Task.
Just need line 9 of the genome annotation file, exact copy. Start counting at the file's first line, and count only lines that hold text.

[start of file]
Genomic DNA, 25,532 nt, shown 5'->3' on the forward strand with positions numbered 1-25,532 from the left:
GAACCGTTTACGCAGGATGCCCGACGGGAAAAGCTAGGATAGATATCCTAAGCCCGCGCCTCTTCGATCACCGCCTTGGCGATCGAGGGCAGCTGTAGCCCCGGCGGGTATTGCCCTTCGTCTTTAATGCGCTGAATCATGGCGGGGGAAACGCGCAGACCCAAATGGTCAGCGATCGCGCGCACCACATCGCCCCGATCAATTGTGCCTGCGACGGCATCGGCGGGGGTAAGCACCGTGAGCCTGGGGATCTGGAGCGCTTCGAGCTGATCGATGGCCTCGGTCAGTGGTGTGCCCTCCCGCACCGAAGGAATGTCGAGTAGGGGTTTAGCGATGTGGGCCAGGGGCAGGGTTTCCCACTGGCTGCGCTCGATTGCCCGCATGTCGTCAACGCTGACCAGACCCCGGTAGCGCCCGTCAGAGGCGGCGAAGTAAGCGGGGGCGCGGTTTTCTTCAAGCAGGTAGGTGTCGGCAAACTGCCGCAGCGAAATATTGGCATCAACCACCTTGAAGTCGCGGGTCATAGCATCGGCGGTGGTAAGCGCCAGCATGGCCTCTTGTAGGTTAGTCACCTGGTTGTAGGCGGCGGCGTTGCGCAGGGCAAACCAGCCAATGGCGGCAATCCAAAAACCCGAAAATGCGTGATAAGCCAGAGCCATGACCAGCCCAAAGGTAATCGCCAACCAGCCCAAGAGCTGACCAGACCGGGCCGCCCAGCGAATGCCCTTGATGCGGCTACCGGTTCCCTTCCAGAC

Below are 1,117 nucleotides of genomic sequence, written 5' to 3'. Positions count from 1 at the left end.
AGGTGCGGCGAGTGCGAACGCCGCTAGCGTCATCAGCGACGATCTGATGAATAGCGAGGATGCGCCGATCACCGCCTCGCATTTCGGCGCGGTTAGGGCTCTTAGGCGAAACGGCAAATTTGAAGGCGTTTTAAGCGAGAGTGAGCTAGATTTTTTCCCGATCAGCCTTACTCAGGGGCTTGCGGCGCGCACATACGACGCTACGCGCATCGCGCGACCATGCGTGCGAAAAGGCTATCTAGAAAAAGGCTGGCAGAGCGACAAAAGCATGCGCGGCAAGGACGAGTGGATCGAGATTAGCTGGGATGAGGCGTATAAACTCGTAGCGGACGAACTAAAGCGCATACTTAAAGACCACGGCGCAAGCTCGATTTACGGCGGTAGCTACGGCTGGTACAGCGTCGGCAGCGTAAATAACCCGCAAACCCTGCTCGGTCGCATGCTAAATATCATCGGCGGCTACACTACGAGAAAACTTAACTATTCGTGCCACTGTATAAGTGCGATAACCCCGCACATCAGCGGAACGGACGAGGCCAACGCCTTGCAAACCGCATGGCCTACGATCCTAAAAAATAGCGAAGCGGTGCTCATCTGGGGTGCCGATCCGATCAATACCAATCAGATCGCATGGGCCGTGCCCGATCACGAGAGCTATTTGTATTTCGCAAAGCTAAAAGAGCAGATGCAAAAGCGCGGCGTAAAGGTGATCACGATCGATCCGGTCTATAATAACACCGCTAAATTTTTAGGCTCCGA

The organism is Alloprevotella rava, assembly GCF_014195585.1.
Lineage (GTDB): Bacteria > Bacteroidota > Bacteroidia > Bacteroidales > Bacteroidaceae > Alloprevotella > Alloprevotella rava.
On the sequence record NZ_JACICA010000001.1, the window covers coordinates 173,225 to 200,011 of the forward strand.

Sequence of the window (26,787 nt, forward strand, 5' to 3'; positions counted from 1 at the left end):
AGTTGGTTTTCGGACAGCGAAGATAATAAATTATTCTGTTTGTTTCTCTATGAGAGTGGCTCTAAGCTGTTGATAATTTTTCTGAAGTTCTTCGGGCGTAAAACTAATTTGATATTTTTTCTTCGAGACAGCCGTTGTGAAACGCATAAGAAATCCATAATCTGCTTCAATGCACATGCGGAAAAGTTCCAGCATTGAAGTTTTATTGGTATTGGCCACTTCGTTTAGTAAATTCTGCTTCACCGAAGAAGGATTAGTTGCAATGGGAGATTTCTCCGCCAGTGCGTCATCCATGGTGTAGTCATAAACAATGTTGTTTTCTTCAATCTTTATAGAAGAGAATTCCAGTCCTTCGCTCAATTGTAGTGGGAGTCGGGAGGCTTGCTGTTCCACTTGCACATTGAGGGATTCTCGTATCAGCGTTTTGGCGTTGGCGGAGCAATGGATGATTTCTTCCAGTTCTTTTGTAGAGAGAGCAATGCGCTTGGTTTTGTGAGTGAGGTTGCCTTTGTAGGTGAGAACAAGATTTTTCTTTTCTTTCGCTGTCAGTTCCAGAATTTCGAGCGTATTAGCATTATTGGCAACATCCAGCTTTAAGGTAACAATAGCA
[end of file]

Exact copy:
AGTTGGTTTTCGGACAGCGAAGATAATAAATTATTCTGTTTGTTTCTCTATGAGAGTGGCTCTAAGCTGTTGATAATTTTTCTGAAGTTCTTCGGGCGTAAAACTAATTTGATATTTTTTCTTCGAGACAGCCGTTGTGAAACGCATAAGAAATCCATAATCTGCTTCAATGCACATGCGGAAAAGTTCCAGCATTGAAGTTTTATTGGTATTGGCCACTTCGTTTAGTAAATTCTGCTTCACCGAAGAAGGATTAGTTGCAATGGGAGATTTCTCCGCCAGTGCGTCATCCATGGTGTAGTCATAAACAATGTTGTTTTCTTCAATCTTTATAGAAGAGAATTCCAGTCCTTCGCTCAATTGTAGTGGGAGTCGGGAGGCTTGCTGTTCCACTTGCACATTGAGGGATTCTCGTATCAGCGTTTTGGCGTTGGCGGAGCAATGGATGATTTCTTCCAGTTCTTTTGTAGAGAGAGCAATGCGCTTGGTTTTGTGAGTGAGGTTGCCTTTGTAGGTGAGAACAAGATTTTTCTTTTCTTTCGCTGTCAGTTCCAGAATTTCGAGCGTATTAGCATTATTGGCAACATCCAGCTTTAAGGTAACAATAGCA